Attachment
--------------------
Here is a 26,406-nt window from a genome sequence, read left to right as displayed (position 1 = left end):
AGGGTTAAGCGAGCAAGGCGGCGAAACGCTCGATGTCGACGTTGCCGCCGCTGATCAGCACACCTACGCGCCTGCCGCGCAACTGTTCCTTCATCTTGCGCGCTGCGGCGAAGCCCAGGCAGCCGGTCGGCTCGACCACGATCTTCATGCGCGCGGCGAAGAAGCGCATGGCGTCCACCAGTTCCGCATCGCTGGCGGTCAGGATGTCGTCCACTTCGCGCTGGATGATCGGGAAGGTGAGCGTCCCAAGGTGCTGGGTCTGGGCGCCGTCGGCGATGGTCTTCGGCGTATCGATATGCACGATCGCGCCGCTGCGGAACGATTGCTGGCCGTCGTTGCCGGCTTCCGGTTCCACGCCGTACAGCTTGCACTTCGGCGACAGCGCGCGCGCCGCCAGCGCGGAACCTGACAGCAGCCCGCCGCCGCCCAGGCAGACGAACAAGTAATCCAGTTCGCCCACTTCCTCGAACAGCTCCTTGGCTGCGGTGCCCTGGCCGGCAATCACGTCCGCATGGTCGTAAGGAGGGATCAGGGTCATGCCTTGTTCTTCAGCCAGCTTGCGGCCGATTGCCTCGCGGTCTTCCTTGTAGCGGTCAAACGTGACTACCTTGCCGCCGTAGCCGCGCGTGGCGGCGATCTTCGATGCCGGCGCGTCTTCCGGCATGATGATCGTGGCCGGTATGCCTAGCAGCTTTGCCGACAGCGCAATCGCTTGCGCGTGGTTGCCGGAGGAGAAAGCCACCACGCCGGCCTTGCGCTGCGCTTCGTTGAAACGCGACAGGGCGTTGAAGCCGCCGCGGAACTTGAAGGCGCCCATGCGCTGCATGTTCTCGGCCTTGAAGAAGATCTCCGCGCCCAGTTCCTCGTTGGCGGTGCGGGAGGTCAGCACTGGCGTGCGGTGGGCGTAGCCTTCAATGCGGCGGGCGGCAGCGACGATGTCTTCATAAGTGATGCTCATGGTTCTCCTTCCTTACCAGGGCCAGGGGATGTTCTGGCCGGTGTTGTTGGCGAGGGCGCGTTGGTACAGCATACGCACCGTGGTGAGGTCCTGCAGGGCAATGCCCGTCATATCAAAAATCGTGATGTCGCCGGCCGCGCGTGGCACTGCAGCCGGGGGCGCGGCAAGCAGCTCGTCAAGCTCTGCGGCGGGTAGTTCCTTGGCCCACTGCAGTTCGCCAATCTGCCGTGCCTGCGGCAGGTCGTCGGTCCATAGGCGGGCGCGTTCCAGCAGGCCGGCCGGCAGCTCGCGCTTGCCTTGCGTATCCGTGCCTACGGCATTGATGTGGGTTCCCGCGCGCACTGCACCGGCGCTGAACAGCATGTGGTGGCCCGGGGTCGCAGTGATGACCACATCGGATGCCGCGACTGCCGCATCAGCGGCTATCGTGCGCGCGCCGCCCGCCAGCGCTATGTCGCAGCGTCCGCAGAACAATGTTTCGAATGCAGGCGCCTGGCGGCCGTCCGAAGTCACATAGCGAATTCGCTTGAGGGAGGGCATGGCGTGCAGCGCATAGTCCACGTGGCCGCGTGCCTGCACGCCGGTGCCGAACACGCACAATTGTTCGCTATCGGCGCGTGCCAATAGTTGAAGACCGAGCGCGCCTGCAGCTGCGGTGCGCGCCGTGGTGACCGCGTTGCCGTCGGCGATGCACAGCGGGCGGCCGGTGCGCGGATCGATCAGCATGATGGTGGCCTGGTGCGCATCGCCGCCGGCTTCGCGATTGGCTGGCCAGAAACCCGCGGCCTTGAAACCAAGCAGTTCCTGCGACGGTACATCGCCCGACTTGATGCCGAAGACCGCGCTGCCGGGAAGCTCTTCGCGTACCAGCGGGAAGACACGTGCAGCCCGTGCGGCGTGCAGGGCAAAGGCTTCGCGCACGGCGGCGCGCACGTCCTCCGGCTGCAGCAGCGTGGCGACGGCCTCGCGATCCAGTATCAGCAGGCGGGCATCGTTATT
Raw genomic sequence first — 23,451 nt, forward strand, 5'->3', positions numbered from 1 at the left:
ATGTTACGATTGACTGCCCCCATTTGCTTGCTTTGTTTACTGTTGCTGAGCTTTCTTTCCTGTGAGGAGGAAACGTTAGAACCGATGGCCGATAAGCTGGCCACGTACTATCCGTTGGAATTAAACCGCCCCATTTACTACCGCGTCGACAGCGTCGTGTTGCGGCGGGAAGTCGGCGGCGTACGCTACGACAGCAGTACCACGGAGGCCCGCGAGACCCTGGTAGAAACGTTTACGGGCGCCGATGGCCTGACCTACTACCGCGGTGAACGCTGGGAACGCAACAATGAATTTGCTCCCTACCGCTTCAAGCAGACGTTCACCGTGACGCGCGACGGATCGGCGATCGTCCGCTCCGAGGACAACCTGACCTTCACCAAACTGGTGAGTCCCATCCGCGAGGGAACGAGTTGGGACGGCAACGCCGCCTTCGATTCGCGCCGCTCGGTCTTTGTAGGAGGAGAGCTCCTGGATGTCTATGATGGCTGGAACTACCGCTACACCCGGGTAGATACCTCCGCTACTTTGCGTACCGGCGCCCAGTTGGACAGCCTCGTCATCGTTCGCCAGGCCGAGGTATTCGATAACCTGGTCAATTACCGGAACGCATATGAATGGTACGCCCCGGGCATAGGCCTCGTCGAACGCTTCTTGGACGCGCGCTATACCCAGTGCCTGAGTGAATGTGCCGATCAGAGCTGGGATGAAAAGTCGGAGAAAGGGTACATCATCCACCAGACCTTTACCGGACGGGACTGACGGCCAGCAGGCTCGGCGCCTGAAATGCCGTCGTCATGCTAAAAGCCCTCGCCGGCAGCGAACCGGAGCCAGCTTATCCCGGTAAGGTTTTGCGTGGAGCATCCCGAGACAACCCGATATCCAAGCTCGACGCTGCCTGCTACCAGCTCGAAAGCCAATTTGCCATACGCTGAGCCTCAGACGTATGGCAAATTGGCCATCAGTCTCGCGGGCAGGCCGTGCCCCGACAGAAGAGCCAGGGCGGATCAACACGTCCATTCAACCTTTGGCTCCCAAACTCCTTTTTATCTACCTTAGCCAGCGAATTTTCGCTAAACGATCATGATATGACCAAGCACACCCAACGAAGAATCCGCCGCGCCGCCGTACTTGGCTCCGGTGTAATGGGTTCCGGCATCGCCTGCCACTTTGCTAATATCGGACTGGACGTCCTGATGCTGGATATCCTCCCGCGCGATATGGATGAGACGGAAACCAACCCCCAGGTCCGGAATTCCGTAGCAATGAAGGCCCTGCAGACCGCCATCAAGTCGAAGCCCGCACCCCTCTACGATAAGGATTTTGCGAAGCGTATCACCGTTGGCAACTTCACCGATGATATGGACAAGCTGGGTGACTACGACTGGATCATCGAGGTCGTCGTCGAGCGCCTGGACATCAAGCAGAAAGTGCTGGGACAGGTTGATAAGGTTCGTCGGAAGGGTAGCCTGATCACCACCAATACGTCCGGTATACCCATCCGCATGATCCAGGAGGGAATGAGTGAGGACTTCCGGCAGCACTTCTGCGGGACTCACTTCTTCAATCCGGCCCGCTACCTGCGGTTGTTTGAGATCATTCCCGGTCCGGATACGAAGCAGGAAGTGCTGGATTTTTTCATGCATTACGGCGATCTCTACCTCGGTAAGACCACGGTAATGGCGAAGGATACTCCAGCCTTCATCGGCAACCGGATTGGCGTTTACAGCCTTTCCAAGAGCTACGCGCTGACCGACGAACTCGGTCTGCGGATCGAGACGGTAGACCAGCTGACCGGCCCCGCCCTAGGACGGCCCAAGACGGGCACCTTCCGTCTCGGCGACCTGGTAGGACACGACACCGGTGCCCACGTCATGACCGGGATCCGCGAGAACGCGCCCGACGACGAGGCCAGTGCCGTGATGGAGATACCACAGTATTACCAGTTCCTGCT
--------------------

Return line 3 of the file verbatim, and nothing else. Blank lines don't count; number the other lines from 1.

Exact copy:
Raw genomic sequence first — 23,451 nt, forward strand, 5'->3', positions numbered from 1 at the left: